Europe’s Default Contagion

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The fear of a contagion among EU nations which need or want bailouts has changed over the past few days to a concern about how one default could trigger many others.

For months, economists and capital markets investors who monitor the EU rescues were concerned that financially weak nations would find it convenient to request aid because Greece was able to do so with relative ease. The Greeks paid a price, although many of the country’s wealthiest citizens still pay no taxes. Austerity budgets have been enacted, resulting in steep pay cuts for many public workers.  But, all in all, the price has not been terribly high. Hundreds of thousands of people were not thrown out of work. Basic government services remain.

The money made available to Greece was done so at rates lower than those that capital markets would have demanded. Ireland received the next bailout at rates that were also well below the yields that markets required. The new Irish government contends that its predecessor did a poor job of negotiation, but Ireland was in no position to set favorable terms.

Portugal is now in the midst of  talks to receive $130 billion from the EU and IMF.  Minority party officials there want a place at the bargaining table, presumably to fight for the most favorable bailout terms received in the region so far. Portugal’s political leaders can examine the Irish and Greek deals and hope to tell voters that they have been able to do better.

Many credit experts have said that Greece will probably default on its sovereign debt in 2012 just as much of it has to be repaid or refinanced. The IMF and EU have been strident in their comments that a default is not possible. But, there were press comments that IMF officials have already put together a case for a Greek default now that Germany has signaled it is not willing to pay additional large sums into bailout facilities. According to Bloomberg, German Deputy Foreign Minister Werner Hoyer said that a Greek restructuring “would not be a disaster.”

New elections in Finland have made it more likely that the True Finn party, which is against the nation’s participation in bailouts, will gain power. The most immediate effect of this would be trouble with Portugal’s package. Finland could veto a rescue.

So, Germany and Finland may move to the bailout sidelines. The cost to insure Greek debt has risen. Ireland is pressing for better terms. Portugal may have its aid package blocked.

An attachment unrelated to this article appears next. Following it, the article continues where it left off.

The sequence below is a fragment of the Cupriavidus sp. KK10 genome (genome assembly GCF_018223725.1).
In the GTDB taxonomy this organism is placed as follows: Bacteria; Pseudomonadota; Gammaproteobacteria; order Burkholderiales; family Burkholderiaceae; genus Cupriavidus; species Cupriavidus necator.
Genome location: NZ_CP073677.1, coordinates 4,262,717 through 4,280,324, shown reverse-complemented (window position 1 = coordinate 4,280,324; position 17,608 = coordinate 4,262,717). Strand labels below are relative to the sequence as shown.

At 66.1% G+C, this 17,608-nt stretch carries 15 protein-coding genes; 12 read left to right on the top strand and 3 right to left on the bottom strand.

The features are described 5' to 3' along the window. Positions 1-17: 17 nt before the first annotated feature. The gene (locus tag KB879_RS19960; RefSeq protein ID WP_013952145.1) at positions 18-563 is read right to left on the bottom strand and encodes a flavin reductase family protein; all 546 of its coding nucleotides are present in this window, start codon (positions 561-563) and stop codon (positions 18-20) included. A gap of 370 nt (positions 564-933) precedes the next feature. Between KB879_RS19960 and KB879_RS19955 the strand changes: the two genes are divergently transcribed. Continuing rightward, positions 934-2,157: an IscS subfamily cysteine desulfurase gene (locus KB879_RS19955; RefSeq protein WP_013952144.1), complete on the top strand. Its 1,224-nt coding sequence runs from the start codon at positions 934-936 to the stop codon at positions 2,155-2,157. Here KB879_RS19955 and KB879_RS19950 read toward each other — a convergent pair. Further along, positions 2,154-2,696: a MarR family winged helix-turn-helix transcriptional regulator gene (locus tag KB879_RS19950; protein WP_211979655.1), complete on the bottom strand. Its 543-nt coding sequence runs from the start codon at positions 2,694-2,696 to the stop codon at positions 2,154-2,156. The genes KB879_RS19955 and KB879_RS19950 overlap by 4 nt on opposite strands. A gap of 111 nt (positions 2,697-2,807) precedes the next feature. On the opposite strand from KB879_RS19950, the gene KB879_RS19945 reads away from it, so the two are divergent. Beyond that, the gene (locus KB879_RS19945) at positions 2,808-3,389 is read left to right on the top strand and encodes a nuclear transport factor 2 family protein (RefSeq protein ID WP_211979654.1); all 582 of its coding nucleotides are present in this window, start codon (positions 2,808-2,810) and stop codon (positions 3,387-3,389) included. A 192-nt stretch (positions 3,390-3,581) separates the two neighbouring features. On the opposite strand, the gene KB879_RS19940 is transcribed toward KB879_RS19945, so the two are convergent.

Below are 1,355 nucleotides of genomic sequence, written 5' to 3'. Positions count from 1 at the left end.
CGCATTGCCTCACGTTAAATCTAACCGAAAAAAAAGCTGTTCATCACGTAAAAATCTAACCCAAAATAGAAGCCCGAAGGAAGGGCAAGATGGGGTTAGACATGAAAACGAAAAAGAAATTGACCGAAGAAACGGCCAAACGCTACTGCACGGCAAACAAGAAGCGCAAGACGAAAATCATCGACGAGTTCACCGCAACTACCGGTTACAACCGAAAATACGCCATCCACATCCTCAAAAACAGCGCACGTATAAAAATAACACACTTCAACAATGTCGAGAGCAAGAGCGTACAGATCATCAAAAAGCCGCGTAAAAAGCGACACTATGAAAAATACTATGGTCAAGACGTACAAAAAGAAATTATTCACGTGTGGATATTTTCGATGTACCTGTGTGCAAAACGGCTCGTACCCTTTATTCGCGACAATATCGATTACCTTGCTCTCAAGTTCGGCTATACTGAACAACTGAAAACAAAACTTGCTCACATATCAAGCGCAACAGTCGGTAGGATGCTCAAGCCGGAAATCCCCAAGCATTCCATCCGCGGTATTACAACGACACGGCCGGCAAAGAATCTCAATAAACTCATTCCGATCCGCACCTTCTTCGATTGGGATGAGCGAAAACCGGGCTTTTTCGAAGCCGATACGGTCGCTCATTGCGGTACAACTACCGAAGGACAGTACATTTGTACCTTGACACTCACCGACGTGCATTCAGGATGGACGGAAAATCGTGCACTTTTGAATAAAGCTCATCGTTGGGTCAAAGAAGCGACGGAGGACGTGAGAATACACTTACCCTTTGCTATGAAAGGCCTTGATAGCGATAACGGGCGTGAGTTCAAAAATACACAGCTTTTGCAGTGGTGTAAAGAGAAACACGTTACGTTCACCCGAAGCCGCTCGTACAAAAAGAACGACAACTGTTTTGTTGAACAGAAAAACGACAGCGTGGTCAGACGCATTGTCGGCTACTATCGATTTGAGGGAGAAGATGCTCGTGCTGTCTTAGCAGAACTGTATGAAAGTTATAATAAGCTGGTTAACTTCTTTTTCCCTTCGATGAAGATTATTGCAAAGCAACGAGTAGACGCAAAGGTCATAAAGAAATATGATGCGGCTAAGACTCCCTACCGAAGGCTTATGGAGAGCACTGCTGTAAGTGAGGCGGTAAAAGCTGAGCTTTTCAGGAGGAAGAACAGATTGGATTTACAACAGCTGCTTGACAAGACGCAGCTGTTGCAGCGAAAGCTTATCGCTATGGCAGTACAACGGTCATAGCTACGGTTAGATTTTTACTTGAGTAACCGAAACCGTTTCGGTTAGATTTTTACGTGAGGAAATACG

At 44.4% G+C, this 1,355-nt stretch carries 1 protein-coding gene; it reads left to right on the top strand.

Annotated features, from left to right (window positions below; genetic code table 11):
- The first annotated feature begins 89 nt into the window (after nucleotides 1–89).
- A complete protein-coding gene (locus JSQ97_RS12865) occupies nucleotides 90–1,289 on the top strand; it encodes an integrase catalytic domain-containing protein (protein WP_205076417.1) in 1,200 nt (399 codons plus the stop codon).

The pendulum has swung from the trend of nations asking for bailouts to one of nations considering defaults. It would be naive to believe that the Greeks are not exploring the option now that the Germans have discussed it. Greece may want to keep its credit status, albeit a relatively poor one, but it seems less and less likely if default is assumed.

Many economists have said that one way to restructure Greek paper is to defer debt payments. This would make it a non-default default as if there is any such thing. The move would involve forcing investors to do something other than what is in their covenants, so it hardly matters what the action is called.

Default contagion has become a real possibility. If Greece forces a restructuring on its creditors and the euro does not collapse, Ireland will look at the terms of Greece’s  new debt and logically think it can get the same. Portugal will assume this as well, if it has been rescued. Or, the entire sequence could go in the opposite order. Finland could block a bailout of Portugal, probably with Germany’s tacit agreement. Portugal would turn to the owners of its debt and say that it has no recourse. Portugal’s neighbors will not help it, so it must ask big banks including its own, other nations which have held it paper for some time, and even individual investors to either take a cut in principle value or a deferral of payments. It is not a foregone conclusion that banks will have to write down the sovereign paper from Portugal, Greece and Ireland. Perhaps a deferral of interest payments and liberal interpretations of bank accounting will prevent a catastrophe.

Any predictions about restructuring Greece, or Ireland or Portugal is fantastic. There is no way to put odds on any defaults just as there were no odds on whether bailouts would be contagious from nation to nation. However,  is not fantastic to believe that if one EU nation can reach new terms with its lenders that others will not expect that same. The fact that it would be a new kind of contagion is not fantastic at all.

Douglas A. McIntyre